I'm so confused. Just when I think I'm getting a handle on the rules, someone changes the guidelines or adds a little twist.
In conversations with other authors and editors, I've really become more aware of how a story begins. We are told we should SHOW the story from the character's POV rather than telling the reader what is happening, so I'm wondering why so many authors start their novels by using a narrator's voice to set the scene. POV is the window through which we let the reader peek inside, and I become confused when a third-person narrator steals the show.
Now I know there are different rules for romantic fiction, mystery, etc., but I'm not sure how to apply them. Doesn't it seem that fiction writing should be writing? I've been told to avoid semi colons, try to stay away for using 'it', and instead replace it with a solid noun so the reader knows what 'it' is. I also avoid duplication of words where possible? So what makes some authors exempt?
I recently opened a NY best selling novel and read this:
**** **** ran his hand along her smooth, naked thigh, up to her waist, and then down along her flat stomach. His body was pressed against hers; front to back, her head resting on his arm. This moment had not been part of the plan, but it shouldn't surprise him. There had been signposts; furtive glances, comments made only half in jest. The tension had built for the better part of a year. Each of them silently wondering. Neither knowing for sure if it would ever go to that next level. And then they arrived at the private villa overlooking the tranquil beach. The warm, humid air, the crashing surf, the shots of tequila; all coalesced to create a situation of overwhelming sexual tension.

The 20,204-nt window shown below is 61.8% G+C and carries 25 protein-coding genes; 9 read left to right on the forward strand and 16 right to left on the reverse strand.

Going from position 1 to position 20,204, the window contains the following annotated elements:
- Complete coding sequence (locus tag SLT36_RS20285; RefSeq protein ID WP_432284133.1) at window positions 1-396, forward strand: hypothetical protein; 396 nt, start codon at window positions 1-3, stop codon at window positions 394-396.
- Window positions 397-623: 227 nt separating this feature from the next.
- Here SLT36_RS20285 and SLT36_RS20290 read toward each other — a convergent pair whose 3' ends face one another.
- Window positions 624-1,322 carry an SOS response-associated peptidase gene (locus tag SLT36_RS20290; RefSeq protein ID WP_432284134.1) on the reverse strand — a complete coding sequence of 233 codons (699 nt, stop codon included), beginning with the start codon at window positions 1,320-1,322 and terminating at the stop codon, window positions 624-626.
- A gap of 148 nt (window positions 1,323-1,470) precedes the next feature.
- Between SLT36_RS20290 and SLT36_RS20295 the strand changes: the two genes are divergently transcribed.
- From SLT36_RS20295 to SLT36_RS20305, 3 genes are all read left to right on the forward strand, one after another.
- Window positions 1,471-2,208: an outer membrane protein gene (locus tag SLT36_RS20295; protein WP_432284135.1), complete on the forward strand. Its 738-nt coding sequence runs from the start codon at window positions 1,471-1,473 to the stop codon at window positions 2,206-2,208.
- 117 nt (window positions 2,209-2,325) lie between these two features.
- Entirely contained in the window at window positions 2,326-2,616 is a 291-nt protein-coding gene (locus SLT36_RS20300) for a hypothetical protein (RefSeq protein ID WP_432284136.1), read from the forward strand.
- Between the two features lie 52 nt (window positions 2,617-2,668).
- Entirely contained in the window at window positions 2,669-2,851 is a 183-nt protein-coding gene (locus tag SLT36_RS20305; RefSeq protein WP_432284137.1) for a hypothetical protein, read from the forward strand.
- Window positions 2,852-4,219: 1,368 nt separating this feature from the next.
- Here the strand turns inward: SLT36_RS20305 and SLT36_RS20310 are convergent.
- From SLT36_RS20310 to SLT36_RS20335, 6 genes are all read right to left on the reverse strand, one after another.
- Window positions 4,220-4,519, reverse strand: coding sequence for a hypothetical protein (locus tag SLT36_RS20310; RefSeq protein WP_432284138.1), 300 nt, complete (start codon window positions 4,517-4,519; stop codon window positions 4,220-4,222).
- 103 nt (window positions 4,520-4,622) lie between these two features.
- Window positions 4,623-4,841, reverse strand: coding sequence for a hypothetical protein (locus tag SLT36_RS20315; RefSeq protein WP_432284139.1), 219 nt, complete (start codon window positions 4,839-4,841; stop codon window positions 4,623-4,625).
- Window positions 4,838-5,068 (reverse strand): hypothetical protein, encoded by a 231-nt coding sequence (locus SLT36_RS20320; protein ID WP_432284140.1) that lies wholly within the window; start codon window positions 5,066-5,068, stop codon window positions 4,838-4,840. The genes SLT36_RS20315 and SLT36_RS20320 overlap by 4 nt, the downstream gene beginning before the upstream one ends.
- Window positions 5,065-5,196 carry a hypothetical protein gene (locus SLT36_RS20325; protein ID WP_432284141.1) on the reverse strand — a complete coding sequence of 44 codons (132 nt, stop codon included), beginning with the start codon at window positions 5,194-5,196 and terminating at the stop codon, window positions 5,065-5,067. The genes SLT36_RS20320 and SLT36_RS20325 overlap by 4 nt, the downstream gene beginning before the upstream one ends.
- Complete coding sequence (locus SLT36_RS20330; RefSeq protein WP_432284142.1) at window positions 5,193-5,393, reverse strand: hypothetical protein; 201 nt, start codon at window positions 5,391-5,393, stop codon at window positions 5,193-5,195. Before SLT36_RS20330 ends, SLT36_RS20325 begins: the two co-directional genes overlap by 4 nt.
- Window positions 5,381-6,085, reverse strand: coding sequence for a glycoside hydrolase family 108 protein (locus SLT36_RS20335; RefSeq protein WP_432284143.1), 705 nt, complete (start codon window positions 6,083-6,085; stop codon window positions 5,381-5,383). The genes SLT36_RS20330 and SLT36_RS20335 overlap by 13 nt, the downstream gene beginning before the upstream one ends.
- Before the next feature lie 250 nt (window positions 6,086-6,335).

If I wrote this, following the 'rules,' the story would read:
**** **** ran a hand along her smooth, naked thigh up to her waist then across her flat stomach. He pressed the front of his body against her backside and enjoyed the tickle of her hair as it draped over his arm. He'd never planned for this moment to happen, but he wasn't surprised.
I think you get the idea. Following the rules set by publishers can affect the outcome of your manuscript. Some want you to stay away from 'ly' words, instead using stronger verbs. Others require you to avoid passive voice and "to" phrases. I really adhere as much as possible with the last rule because if a characters reaches "to grab", then he/she really isn't accomplishing anything. Why can't he/she just grab? Actually, following the rules have made me a much more polished writer. What becomes confusing is when you're instructed to avoid pitfalls like: seems, reaches, feels, was. Stay in the present tense, avoid passive voice, stay away from author intrusion. Lord...my head is spinning.
Care to share any of the rules you've learned lately? Or what pet peeves you find in mainstream published books? Any books? I always like hearing another's perspective. Why not add more fodder to the frustration?